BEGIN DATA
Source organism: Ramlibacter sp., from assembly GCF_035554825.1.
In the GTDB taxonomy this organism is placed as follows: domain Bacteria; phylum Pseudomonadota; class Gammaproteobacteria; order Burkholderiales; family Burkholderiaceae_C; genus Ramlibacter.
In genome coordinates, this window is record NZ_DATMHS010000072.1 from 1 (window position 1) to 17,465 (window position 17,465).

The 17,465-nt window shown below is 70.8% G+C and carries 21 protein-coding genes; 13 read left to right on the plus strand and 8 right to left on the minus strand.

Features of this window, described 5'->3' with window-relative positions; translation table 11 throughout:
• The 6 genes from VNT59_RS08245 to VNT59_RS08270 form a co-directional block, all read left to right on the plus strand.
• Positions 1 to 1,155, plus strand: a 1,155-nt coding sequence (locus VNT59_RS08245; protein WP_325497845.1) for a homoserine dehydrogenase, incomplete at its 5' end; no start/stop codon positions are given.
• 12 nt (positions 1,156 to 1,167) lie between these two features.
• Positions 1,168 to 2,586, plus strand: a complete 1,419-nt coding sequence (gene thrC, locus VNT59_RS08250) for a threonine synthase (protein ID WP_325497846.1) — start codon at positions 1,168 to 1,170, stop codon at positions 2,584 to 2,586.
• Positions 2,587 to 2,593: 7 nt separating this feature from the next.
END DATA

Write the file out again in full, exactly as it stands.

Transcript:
Source organism: Ramlibacter sp., from assembly GCF_035554825.1.
In the GTDB taxonomy this organism is placed as follows: domain Bacteria; phylum Pseudomonadota; class Gammaproteobacteria; order Burkholderiales; family Burkholderiaceae_C; genus Ramlibacter.
In genome coordinates, this window is record NZ_DATMHS010000072.1 from 1 (window position 1) to 17,465 (window position 17,465).

The 17,465-nt window shown below is 70.8% G+C and carries 21 protein-coding genes; 13 read left to right on the plus strand and 8 right to left on the minus strand.

Features of this window, described 5'->3' with window-relative positions; translation table 11 throughout:
• The 6 genes from VNT59_RS08245 to VNT59_RS08270 form a co-directional block, all read left to right on the plus strand.
• Positions 1 to 1,155, plus strand: a 1,155-nt coding sequence (locus VNT59_RS08245; protein WP_325497845.1) for a homoserine dehydrogenase, incomplete at its 5' end; no start/stop codon positions are given.
• 12 nt (positions 1,156 to 1,167) lie between these two features.
• Positions 1,168 to 2,586, plus strand: a complete 1,419-nt coding sequence (gene thrC, locus VNT59_RS08250) for a threonine synthase (protein ID WP_325497846.1) — start codon at positions 1,168 to 1,170, stop codon at positions 2,584 to 2,586.
• Positions 2,587 to 2,593: 7 nt separating this feature from the next.